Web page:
SELECT SITE OUTLINE
Site outline, with Wilmslow Road to left and railway to right. The additional parking is proposed for the plot in the centre, screened from the road

Cheshire East planners recommend two refusals

Applications for additional parking at Select Property Group’s Alderley Edge headquarters and housing in Congleton are to go before the local authority’s northern planning committee next Wednesday with recommendations for refusal.

Select’s offices, branded as The Box, are at Horseshoe Lane, close to Wilmslow Road on the northern edge of Alderley village, in converted farm buildings. The business, which includes Vita Student, CitySuites and Affinity Living, is seeking to insert an infill in between two buildings to act as a reception, a proposal planners are happy with.

The issue for officers is the additional parking proposed by Select, for which Eden Planning is acting as agent. The site currently has 58 parking spaces, 48 of them on the northern end of the site between the railway and the astroturf pitches at the Ryleys School.

Select’s wish is for around 60 additional spaces: 14 either side of the new access road, a handful on space created by the development work, and the remainder on the plot between the company office and Wilmslow Road, currently used for temporary parking.

Calderpeel has designed the building element of the scheme, working alongside landscape design practice Planit-IE.

Although Horseshoe Lane has historically been the access point for the site, a 2016 consent was given for a new access road from Wilmslow Road.

Documents submitted said: “Once the current construction works and formal landscaping has been completed the site will have the appearance of a formal entrance for a head office facility set within an attractive parkland setting,” adding that the character of the site will have changed from its former agricultural use.

Two public consultation sessions have been held regarding the plans, with feedback described as “overwhelmingly positive”. Neighbours have been updated, with a May letter informing them of the consent secured for a hedge and gate for the site, and the slight reduction in overall size of this project.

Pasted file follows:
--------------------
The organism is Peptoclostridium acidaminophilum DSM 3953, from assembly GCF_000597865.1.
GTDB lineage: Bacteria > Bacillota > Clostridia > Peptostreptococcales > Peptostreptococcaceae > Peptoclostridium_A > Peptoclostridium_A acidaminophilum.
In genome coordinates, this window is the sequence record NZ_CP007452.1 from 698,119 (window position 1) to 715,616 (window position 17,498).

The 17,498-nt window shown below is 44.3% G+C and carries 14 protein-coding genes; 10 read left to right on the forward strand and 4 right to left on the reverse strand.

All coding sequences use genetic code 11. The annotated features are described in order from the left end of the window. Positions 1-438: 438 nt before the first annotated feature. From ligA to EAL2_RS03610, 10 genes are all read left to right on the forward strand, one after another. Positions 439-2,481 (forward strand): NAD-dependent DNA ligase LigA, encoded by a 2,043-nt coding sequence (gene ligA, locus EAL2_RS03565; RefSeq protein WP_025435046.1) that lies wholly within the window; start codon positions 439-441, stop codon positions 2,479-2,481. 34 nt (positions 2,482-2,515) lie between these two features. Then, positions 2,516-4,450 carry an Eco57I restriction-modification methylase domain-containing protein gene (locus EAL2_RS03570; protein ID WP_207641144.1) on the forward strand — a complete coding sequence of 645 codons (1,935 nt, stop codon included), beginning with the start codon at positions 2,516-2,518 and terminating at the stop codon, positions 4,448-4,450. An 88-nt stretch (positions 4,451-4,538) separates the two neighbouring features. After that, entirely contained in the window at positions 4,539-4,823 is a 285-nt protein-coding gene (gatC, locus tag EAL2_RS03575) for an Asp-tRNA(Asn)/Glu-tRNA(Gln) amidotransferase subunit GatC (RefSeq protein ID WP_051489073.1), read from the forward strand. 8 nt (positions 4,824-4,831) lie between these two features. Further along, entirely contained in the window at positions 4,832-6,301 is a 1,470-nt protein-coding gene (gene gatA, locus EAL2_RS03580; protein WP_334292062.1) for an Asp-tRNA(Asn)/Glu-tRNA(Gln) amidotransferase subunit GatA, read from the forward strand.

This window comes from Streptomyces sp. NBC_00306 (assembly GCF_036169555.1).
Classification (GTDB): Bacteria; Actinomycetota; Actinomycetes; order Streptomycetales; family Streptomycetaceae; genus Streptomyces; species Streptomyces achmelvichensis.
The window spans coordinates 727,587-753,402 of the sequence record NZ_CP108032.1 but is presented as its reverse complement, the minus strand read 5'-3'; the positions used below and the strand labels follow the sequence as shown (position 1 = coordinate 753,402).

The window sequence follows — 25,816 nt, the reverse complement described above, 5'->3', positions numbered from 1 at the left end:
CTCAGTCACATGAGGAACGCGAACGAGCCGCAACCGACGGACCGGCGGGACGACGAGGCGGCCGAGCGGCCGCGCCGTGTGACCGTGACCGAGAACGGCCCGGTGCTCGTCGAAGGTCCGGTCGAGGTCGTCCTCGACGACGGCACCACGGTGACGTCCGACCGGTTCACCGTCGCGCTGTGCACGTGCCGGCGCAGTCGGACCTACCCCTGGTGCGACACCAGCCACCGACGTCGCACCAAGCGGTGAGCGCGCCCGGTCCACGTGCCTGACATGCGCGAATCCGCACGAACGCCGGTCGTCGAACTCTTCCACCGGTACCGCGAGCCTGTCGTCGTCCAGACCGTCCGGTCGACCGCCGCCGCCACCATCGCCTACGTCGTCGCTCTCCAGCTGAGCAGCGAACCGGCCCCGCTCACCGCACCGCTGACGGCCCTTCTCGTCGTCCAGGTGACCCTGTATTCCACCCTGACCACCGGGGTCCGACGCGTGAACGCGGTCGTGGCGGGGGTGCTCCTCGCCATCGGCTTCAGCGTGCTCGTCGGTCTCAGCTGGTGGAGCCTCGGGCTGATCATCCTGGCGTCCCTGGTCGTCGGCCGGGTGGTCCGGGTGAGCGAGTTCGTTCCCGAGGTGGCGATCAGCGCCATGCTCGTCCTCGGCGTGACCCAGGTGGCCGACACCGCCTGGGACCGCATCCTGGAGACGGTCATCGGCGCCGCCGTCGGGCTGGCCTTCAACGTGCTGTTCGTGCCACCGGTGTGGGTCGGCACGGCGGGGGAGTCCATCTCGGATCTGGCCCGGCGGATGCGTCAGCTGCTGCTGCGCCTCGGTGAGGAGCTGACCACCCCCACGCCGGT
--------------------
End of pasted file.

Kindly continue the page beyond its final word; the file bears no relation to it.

Noting the site’s green belt status, it is pointed out by the applicant that ti believes “very special circumstances” apply – Select is a large employer locally, and intends to add 25 further head office jobs to the 125 already at the site.

However, the officers’ report states: “The proposed parking area will create a significant area of hardstanding in an area where there is currently no development. Openness is commonly referred to as the absence of development, and the introduction of this area of hardstanding is therefore considered to reduce openness.

“The proposal also constitutes encroachment into the countryside which would consequently conflict with one of the identified purposes of the Green Belt.

“The car park proposal also represents a material change of use of the land. There is no exception in national or local plan green belt policy for this development and it must, as a matter of current planning case law, be classed as inappropriate development.”

In Congleton, Trafford Housing Trust Developments is seeking outline consent for up to 59 homes within the curtilage of Eaton Cottage, off Macclesfield Road on the edge of Congleton. The scheme has been designed by Jay Ashall Partnership.

The developer, which is advised by Barton Willmore, acknowledges that the proposal runs counter to the development plan, but believes Cheshire East’s tight housing supply and lack of affordable homes might help its cause.

THT said that it is looking to make 60% of homes at the site affordable and although officers regard this as a benefit, it “is not considered to outweigh the policy presumption” regarding the loss of open countryside.

Local opinion is strong on the matter, with letters of objection reaching the council from 45 households in the area.

The proposal “would be likely to result in the loss of protected trees and contains insufficient information concerning ecological matters” said officers, recommending refusal.

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